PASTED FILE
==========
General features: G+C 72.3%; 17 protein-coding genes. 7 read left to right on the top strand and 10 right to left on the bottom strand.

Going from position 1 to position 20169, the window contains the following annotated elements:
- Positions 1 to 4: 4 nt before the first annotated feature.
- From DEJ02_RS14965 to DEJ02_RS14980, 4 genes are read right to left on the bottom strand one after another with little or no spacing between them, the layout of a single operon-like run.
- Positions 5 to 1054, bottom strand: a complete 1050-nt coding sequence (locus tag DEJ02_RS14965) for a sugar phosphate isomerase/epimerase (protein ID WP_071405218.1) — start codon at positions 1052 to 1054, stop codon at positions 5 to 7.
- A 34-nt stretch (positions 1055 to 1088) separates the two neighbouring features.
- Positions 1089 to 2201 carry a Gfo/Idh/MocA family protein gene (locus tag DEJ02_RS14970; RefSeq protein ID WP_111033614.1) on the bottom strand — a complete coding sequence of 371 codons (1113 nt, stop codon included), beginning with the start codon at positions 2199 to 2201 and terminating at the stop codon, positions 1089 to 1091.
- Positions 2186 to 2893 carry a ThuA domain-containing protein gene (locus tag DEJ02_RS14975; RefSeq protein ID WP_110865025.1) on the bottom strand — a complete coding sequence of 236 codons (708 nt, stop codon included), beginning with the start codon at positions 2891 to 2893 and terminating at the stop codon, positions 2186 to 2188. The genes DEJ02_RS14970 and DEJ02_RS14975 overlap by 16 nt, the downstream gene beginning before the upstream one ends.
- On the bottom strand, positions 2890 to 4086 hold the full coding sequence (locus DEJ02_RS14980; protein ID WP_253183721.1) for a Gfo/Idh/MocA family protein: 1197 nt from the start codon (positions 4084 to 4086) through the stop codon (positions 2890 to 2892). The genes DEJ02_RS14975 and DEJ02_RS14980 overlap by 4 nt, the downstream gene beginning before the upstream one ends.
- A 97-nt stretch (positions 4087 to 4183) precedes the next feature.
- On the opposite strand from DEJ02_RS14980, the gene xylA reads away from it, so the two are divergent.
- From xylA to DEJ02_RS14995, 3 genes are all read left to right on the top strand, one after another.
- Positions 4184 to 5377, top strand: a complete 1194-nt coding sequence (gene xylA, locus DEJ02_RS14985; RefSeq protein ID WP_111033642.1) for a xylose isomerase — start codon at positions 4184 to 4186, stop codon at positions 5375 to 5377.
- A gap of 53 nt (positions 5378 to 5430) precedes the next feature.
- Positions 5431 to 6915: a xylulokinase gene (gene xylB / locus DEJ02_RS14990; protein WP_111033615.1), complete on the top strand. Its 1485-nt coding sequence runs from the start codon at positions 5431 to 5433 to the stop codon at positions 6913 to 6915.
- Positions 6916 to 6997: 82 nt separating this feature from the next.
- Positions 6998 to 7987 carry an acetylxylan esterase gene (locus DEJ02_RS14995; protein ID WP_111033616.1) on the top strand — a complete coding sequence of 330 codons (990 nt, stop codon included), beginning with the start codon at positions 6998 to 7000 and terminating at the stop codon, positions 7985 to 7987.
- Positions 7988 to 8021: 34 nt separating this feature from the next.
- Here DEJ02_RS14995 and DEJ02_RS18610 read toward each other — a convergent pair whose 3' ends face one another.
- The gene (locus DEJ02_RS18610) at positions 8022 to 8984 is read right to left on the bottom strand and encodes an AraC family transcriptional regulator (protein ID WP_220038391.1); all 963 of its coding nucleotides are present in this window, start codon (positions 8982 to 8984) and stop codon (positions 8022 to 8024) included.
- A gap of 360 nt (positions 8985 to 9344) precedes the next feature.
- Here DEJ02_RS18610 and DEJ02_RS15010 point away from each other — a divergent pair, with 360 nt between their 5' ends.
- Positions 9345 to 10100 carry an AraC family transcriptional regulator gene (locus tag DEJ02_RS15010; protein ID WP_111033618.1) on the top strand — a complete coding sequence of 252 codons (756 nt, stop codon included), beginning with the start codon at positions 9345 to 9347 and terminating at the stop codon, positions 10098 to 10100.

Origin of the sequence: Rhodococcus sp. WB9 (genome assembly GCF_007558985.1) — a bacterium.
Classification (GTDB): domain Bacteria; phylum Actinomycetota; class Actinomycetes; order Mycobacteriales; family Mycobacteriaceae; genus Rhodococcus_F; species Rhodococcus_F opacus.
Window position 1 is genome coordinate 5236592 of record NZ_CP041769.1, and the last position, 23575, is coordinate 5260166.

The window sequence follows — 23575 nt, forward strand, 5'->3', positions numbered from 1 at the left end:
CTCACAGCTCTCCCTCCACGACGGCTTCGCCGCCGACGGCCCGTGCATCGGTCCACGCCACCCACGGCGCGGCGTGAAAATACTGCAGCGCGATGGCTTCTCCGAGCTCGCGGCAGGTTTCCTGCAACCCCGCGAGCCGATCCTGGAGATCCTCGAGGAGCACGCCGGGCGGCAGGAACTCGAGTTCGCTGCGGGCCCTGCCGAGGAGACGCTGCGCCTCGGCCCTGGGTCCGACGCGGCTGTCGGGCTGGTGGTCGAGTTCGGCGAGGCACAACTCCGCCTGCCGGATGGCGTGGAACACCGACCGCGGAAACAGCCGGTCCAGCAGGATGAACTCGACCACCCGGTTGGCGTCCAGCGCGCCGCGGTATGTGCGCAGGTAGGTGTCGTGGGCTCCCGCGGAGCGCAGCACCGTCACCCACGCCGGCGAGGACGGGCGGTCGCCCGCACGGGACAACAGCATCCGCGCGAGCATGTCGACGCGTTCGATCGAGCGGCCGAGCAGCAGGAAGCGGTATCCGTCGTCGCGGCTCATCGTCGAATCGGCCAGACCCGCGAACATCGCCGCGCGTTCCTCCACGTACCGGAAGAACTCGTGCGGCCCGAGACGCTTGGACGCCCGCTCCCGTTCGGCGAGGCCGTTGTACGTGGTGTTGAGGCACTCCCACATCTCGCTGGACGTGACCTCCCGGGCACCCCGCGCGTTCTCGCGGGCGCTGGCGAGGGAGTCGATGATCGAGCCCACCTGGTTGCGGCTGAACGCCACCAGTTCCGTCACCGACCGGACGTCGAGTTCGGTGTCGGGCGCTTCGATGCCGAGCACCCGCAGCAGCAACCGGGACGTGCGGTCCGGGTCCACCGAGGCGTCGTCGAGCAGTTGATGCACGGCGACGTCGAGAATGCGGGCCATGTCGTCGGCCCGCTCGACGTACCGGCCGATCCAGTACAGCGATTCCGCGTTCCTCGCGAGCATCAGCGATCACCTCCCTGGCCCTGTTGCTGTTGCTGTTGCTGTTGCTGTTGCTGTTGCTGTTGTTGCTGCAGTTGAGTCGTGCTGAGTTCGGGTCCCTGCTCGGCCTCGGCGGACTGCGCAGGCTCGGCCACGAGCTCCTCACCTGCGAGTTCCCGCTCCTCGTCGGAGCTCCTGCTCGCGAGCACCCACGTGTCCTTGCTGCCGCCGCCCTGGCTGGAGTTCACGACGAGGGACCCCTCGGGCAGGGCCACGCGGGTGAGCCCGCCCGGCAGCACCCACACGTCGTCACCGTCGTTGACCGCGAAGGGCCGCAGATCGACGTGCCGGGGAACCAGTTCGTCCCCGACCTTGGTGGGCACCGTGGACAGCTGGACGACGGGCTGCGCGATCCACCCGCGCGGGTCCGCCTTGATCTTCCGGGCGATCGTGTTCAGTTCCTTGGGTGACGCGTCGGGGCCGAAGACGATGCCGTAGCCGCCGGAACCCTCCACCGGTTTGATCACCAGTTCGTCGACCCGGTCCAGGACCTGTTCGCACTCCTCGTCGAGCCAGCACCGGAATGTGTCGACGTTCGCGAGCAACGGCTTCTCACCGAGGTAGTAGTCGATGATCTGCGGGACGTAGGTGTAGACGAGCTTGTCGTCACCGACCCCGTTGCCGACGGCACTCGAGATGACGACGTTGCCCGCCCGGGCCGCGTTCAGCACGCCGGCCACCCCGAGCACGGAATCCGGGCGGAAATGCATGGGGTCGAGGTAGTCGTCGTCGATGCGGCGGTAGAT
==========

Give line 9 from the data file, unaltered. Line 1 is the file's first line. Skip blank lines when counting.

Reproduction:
- On the bottom strand, positions 2890 to 4086 hold the full coding sequence (locus DEJ02_RS14980; protein ID WP_253183721.1) for a Gfo/Idh/MocA family protein: 1197 nt from the start codon (positions 4084 to 4086) through the stop codon (positions 2890 to 2892). The genes DEJ02_RS14975 and DEJ02_RS14980 overlap by 4 nt, the downstream gene beginning before the upstream one ends.